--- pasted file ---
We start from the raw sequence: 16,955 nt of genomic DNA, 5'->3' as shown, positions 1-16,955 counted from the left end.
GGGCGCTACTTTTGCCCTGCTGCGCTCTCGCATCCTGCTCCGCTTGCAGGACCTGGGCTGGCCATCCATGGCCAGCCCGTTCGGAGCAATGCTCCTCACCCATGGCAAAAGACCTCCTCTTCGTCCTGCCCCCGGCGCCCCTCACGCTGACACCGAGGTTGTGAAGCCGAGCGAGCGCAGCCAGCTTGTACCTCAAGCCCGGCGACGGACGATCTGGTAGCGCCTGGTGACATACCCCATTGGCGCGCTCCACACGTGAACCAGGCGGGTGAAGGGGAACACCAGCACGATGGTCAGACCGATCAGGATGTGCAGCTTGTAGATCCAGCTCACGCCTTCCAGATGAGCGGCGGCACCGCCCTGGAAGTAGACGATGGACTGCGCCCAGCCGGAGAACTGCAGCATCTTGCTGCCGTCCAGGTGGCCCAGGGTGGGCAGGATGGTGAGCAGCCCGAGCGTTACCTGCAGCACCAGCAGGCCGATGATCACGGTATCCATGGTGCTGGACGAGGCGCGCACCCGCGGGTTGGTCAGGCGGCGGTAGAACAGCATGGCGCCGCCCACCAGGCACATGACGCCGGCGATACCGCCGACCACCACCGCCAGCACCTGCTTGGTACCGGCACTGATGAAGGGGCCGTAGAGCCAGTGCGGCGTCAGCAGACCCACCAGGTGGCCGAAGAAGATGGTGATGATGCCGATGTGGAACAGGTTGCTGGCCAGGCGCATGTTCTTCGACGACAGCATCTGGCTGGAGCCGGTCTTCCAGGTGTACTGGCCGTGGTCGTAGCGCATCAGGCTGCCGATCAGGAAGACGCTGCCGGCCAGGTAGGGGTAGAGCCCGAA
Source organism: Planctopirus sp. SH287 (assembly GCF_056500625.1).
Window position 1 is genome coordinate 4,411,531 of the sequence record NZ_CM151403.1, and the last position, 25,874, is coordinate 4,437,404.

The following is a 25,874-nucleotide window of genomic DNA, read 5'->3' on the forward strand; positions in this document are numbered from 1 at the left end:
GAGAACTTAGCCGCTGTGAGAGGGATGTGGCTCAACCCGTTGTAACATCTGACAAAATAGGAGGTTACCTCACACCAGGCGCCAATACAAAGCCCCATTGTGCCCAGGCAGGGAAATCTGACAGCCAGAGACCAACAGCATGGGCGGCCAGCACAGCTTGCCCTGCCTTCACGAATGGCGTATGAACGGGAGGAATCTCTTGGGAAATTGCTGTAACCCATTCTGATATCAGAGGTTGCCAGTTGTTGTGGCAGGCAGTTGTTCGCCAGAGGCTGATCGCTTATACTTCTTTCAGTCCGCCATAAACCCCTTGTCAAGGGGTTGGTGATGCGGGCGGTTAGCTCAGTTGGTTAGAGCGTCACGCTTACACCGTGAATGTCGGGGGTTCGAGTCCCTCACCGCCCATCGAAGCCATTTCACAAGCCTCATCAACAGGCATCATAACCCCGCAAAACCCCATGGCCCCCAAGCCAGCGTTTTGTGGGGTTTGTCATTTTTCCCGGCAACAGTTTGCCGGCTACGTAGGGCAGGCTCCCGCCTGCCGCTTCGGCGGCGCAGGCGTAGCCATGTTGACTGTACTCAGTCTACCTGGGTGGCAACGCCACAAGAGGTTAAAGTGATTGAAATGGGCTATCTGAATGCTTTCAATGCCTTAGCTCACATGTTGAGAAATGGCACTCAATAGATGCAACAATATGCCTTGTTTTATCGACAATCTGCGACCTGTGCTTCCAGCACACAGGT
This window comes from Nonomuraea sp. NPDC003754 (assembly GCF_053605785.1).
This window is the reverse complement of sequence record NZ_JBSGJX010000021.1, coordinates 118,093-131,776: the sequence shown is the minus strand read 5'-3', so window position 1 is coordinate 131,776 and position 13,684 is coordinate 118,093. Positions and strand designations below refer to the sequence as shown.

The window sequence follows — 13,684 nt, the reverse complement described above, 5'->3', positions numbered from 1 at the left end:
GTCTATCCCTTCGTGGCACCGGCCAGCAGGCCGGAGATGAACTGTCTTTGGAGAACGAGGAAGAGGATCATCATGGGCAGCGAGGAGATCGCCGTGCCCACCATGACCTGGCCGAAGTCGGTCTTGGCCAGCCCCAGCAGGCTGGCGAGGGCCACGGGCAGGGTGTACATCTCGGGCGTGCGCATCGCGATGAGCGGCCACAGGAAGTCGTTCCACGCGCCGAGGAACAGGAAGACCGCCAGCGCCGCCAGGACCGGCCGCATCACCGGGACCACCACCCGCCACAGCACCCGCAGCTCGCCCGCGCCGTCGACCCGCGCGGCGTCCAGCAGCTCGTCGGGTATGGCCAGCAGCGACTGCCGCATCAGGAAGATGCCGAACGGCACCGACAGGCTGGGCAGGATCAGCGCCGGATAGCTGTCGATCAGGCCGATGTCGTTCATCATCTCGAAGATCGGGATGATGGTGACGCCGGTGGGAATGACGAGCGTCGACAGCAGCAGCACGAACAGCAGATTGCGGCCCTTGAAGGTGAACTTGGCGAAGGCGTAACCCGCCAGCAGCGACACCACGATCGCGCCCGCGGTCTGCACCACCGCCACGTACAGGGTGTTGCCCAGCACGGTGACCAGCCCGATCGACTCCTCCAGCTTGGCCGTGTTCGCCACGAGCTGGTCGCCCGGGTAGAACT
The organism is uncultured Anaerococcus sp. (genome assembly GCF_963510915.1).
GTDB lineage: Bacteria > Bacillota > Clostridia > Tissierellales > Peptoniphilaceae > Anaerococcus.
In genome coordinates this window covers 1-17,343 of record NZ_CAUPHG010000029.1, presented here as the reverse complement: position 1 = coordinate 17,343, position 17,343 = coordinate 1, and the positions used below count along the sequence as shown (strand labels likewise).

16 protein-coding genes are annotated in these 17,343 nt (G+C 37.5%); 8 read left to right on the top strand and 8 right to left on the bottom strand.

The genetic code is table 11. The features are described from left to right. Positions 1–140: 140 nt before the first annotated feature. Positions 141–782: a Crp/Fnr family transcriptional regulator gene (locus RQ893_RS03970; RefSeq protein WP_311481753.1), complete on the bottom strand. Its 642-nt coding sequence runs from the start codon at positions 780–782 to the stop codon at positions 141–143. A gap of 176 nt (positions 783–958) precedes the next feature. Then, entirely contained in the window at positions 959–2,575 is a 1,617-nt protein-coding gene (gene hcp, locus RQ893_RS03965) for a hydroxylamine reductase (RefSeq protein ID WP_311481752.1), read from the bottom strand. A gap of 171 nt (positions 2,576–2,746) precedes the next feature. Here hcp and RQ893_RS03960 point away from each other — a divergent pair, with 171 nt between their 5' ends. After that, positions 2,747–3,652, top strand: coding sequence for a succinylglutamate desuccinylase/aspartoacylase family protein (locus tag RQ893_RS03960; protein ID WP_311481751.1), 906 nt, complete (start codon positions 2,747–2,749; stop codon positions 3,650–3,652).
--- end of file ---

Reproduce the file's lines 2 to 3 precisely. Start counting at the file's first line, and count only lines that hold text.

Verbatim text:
GGGCGCTACTTTTGCCCTGCTGCGCTCTCGCATCCTGCTCCGCTTGCAGGACCTGGGCTGGCCATCCATGGCCAGCCCGTTCGGAGCAATGCTCCTCACCCATGGCAAAAGACCTCCTCTTCGTCCTGCCCCCGGCGCCCCTCACGCTGACACCGAGGTTGTGAAGCCGAGCGAGCGCAGCCAGCTTGTACCTCAAGCCCGGCGACGGACGATCTGGTAGCGCCTGGTGACATACCCCATTGGCGCGCTCCACACGTGAACCAGGCGGGTGAAGGGGAACACCAGCACGATGGTCAGACCGATCAGGATGTGCAGCTTGTAGATCCAGCTCACGCCTTCCAGATGAGCGGCGGCACCGCCCTGGAAGTAGACGATGGACTGCGCCCAGCCGGAGAACTGCAGCATCTTGCTGCCGTCCAGGTGGCCCAGGGTGGGCAGGATGGTGAGCAGCCCGAGCGTTACCTGCAGCACCAGCAGGCCGATGATCACGGTATCCATGGTGCTGGACGAGGCGCGCACCCGCGGGTTGGTCAGGCGGCGGTAGAACAGCATGGCGCCGCCCACCAGGCACATGACGCCGGCGATACCGCCGACCACCACCGCCAGCACCTGCTTGGTACCGGCACTGATGAAGGGGCCGTAGAGCCAGTGCGGCGTCAGCAGACCCACCAGGTGGCCGAAGAAGATGGTGATGATGCCGATGTGGAACAGGTTGCTGGCCAGGCGCATGTTCTTCGACGACAGCATCTGGCTGGAGCCGGTCTTCCAGGTGTACTGGCCGTGGTCGTAGCGCATCAGGCTGCCGATCAGGAAGACGCTGCCGGCCAGGTAGGGGTAGAGCCCGAA
Source organism: Planctopirus sp. SH287 (assembly GCF_056500625.1).